Environment Matters: Himalayan Happiness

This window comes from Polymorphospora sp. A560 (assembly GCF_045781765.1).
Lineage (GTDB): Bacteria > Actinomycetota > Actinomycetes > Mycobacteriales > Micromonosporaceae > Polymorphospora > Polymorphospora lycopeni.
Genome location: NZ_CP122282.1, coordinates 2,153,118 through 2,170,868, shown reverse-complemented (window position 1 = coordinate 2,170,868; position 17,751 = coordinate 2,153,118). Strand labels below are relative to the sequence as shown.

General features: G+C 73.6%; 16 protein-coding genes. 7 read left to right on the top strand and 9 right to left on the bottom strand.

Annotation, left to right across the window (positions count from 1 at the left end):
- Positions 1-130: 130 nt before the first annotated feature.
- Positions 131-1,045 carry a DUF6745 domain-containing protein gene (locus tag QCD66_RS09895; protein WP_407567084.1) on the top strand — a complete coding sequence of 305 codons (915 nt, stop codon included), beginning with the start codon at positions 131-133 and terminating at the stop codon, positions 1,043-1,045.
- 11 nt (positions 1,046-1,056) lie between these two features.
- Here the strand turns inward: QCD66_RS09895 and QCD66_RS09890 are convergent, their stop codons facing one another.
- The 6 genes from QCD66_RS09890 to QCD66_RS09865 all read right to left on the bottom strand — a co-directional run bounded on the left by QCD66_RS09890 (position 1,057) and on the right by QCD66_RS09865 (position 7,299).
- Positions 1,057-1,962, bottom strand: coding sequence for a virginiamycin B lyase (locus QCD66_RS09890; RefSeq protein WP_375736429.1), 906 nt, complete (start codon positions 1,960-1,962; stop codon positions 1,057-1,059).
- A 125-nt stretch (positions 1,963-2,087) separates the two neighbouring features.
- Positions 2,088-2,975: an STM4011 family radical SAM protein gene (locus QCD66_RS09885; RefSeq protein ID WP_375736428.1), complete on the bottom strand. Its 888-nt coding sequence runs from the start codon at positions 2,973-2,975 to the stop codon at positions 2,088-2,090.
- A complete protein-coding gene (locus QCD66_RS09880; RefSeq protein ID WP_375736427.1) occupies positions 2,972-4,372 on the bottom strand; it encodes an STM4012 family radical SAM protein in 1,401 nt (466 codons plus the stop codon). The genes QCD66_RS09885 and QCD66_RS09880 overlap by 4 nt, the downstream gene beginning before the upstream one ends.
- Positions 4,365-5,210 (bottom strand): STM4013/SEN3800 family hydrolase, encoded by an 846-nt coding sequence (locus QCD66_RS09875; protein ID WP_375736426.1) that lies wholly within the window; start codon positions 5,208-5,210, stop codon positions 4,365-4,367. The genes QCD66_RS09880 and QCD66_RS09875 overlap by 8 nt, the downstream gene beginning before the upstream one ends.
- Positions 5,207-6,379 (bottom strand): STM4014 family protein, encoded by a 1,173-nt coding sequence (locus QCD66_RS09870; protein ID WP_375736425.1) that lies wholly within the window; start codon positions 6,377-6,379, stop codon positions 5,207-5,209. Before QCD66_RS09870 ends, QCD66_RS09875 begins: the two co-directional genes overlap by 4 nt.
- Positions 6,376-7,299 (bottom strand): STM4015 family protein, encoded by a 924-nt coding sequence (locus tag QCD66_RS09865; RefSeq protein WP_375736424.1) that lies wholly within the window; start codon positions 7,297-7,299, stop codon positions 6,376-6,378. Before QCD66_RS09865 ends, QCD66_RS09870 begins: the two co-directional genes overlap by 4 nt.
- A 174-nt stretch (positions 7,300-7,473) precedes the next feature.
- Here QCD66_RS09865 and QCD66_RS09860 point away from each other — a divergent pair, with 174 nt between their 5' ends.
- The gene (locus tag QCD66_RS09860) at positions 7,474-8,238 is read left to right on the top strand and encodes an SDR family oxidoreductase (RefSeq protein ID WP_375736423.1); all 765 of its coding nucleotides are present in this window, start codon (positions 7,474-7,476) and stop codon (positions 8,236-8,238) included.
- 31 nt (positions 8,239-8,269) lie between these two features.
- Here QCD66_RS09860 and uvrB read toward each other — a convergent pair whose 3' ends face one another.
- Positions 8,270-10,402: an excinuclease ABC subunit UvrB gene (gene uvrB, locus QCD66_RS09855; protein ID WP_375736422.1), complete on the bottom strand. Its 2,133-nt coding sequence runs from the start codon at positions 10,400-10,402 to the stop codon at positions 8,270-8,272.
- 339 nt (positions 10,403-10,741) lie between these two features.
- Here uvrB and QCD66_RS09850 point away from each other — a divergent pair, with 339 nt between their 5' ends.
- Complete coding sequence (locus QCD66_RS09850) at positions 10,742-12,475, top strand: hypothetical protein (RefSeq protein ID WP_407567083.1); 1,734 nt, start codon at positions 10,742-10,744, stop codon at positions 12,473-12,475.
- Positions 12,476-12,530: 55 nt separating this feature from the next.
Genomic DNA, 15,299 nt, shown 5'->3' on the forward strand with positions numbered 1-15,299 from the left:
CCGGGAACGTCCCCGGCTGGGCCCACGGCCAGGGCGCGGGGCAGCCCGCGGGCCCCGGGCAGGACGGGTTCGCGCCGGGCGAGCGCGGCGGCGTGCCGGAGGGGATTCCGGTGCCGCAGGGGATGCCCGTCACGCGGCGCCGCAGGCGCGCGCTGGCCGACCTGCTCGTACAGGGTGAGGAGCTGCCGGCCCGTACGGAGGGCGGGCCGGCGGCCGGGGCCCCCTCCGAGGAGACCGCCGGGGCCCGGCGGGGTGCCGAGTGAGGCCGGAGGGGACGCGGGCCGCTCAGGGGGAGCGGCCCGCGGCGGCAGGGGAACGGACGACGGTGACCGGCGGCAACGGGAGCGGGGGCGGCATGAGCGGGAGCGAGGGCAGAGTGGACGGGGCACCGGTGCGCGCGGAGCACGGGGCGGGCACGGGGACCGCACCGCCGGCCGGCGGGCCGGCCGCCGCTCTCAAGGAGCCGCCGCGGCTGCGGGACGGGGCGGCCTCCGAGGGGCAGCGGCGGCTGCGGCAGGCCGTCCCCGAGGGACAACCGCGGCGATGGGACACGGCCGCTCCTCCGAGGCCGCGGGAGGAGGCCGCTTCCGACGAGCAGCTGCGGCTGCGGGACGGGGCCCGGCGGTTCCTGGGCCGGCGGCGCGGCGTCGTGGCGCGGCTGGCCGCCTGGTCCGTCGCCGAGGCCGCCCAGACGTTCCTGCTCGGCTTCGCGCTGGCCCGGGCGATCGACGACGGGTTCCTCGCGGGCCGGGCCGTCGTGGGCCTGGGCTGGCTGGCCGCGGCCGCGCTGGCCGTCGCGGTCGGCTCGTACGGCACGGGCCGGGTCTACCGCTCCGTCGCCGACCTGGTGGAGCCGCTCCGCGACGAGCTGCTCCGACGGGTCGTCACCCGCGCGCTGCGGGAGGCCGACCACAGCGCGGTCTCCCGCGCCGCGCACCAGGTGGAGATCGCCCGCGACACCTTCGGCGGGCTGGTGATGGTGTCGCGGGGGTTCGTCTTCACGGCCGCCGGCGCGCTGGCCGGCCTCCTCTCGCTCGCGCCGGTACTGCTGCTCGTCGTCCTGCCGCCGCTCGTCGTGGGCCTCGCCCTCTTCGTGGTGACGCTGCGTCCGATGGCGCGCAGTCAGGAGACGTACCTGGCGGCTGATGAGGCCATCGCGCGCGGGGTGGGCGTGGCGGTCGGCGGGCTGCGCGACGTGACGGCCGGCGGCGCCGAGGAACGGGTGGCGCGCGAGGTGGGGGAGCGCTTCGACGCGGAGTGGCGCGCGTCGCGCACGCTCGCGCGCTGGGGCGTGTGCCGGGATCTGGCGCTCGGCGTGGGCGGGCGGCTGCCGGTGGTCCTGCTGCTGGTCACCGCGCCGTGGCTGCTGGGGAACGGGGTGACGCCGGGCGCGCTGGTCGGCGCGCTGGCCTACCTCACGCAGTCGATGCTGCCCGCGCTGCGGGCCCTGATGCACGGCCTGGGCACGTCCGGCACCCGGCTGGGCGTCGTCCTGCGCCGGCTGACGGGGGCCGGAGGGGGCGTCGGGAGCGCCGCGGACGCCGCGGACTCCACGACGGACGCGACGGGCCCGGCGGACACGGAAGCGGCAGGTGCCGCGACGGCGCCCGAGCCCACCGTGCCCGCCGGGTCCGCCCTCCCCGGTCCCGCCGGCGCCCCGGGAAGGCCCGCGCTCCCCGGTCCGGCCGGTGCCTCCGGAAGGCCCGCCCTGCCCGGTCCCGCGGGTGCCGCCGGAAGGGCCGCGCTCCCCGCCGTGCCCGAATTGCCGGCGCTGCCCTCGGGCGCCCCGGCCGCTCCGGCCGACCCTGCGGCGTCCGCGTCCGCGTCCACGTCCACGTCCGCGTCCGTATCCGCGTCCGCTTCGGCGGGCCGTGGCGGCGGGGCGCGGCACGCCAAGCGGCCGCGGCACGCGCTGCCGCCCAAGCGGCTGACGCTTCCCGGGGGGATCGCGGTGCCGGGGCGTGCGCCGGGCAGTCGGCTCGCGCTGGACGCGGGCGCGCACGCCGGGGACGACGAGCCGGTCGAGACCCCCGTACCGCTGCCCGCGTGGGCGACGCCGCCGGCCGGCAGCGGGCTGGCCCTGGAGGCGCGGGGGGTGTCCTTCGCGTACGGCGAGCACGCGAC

Secreted deep within the lush southern slopes of the Eastern Himalayas, Bhutan is bordered by two giant neighbors – with India to the south, southwest, and east and China to the north and northwest. Both demographically and geographically, Bhutan is a small mountainous and landlocked country, with a total population of 768, 577, growth rate of 1.3%, average household size of 4.6 people, and an area of 38,394 km2. The fragile mountainous ecosystems engender a unique congeries of landscapes with elevations ranging from 150 m in the southern foothills to about 7500 m toward the snow-bound mountain peaks in the north, within the distance of 170 km from the northern to the southern border. The east-west dimension of the country measures around 300 km. In general, Bhutan’s geophysical features are characterized by rugged and high mountains, snow-capped peaks with glaciers and moraines, deep valleys, ravines, and depressions providing river ways, drainage basins, and steep waterfalls, as anyone perusing easily accessible GIS systems and formats instantly discovers for her/himself (e.g., Google Earth).